In a new study based in a California health care system, slightly over one-fifth of patients with newly diagnosed hematologic malignancies had unplanned acute care visits within 30 days of index hospitalization for their initial diagnosis. Details and results of the study were reported in JCO Clinical Cancer Informatics.
The study also shed light on risk factors associated with unplanned 30-day acute care utilization in patients following an initial diagnosis of a hematologic malignancy using electronic medical records (EMRs) obtained from a health care system. The health care system was a nonprofit, community-based system in southern California. Patients who were included in the retrospective study had been admitted to 3 acute care inpatient locations within this system between 2012 and 2017.
A total of 933 patients were evaluated and they had a mean age of 65 years. Nearly half (48.7%) had a lymphoma diagnosis, 35.2% had a leukemia diagnosis, 14.0% had a myeloma diagnosis, and 2.1% had a diagnosis of other/mixed types.
Unplanned acute care services were used within 30 days of discharge by 21.2% of the patients. Index hospitalizations tended to be shorter, with fewer days in the intensive care unit, and with less severe illness than these later admissions were.
Over half (56.6%) of the patients who had unplanned acute care visits within 30 days of discharge presented with at least 1 symptom or complication identified using a medical complication measure developed by the Centers for Medicare and Medicaid Services for patients who receive outpatient chemotherapy. These symptoms and complications were related to disease progression or effects of treatment.
In initial predictive model development, the strongest predictors overall for unplanned 30-day acute care utilization included a briefer initial hospital stay, a lack of social work consultation, a history of counseling or medication for behavioral health issues, and illness severity.
Further exploration revealed that low creatinine clearance (<97 mL/min in men and <88 mL/min in women) appeared to be a risk factor; 59.6% of patients who had unplanned 30-day acute care utilization had low creatinine clearance, compared with 52.7% of patients who did not have unplanned acute care visits after discharge.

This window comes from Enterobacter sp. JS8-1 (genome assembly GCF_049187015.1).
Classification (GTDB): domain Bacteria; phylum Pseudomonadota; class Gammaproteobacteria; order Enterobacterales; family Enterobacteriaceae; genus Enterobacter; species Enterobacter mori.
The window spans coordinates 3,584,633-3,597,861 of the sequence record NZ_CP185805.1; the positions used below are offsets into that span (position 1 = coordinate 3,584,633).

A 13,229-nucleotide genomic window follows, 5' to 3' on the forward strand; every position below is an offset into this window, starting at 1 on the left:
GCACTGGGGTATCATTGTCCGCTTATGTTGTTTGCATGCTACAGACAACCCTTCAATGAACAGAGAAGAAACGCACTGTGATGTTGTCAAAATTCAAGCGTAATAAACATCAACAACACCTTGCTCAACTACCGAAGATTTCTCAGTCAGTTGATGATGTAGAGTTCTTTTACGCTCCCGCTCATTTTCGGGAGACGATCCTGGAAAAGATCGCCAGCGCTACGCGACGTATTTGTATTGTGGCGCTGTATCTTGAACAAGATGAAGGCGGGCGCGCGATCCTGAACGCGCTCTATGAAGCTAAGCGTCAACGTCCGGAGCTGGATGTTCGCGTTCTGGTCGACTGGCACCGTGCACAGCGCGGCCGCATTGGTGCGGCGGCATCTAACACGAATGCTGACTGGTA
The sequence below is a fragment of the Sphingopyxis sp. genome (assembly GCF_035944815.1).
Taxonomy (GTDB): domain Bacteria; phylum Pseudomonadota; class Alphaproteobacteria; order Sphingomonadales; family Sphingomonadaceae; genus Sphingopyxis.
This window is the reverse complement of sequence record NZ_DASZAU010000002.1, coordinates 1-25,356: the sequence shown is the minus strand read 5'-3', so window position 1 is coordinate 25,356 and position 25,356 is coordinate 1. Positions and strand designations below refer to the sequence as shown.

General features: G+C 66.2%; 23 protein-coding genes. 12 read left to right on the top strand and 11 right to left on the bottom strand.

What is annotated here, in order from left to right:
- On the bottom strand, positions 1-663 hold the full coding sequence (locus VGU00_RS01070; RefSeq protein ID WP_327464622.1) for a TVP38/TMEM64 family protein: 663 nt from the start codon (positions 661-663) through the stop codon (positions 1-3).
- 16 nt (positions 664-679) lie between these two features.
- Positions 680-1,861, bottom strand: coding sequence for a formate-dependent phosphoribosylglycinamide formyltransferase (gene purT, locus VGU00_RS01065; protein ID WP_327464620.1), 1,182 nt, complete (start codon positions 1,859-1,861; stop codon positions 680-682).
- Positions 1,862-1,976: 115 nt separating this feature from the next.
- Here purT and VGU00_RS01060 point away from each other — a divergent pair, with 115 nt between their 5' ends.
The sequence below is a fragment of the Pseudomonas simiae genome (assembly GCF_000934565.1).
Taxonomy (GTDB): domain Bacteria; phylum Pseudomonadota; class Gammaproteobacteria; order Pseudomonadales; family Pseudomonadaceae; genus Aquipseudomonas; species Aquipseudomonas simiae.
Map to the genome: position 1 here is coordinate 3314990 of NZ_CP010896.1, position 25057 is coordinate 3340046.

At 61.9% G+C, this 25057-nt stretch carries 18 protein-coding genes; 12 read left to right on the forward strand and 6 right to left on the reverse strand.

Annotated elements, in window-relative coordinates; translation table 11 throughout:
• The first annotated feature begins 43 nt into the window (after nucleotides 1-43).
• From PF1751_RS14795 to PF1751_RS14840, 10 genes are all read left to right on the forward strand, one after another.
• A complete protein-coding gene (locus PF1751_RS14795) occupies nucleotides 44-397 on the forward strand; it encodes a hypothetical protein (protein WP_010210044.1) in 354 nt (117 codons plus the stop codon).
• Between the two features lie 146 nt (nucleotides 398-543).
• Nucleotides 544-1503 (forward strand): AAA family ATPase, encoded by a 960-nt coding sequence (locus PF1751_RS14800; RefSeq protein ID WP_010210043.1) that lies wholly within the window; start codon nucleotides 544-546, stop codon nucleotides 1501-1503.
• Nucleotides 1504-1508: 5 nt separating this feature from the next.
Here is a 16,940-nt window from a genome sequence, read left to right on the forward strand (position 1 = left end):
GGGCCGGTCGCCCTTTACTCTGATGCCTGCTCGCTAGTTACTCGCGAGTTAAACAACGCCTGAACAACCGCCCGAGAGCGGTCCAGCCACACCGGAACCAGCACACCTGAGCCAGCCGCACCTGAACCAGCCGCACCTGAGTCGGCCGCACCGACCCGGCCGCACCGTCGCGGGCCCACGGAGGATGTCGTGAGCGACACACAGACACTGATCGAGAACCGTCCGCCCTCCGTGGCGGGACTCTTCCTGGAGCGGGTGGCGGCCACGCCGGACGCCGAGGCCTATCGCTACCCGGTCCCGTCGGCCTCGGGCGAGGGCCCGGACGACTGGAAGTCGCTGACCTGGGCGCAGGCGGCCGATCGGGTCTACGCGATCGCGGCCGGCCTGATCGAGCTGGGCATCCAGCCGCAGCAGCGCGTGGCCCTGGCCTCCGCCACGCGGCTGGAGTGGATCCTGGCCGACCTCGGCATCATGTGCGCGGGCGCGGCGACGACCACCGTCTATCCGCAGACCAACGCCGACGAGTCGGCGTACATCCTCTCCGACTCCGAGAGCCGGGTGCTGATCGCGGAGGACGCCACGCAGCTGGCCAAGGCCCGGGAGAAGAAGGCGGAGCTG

Each type of hematologic malignancy appeared associated with its own set of risk factors for the study outcome of unplanned 30-day acute care utilization. This outcome was predicted by initial illness severity, male sex, shorter length of stay, and certain laboratory results in patients with leukemia.
In patients with lymphoma, lack of social work consultation, steroid therapy with chemotherapy, and history of counseling or behavioral health medications were predictive factors. For patients with myeloma, lack of social work consultation, history of substance use, certain laboratory results, and fall risk assessment were risk factors for unplanned 30-day acute care utilization.
“In conclusion, this study analyzed real-world EMR data to gain insights into patient-related factors that might help inform a proactive approach, beginning with the identification of patients who are at greater risk for unplanned acute care service utilization,” the study investigators wrote in their report.
Disclosures: Some authors have declared affiliations with or received grant support from the pharmaceutical industry. Please refer to the original study for a full list of disclosures.
Zu K, Greenwood KL, LaMori JC, Smith B, Smith T, Lee A. Factors associated with unplanned acute care services for patients with newly diagnosed hematologic malignancies. JCO Clin Cancer Inform. 2021;5:1197-1206. doi:10.1200/CCI.21.00110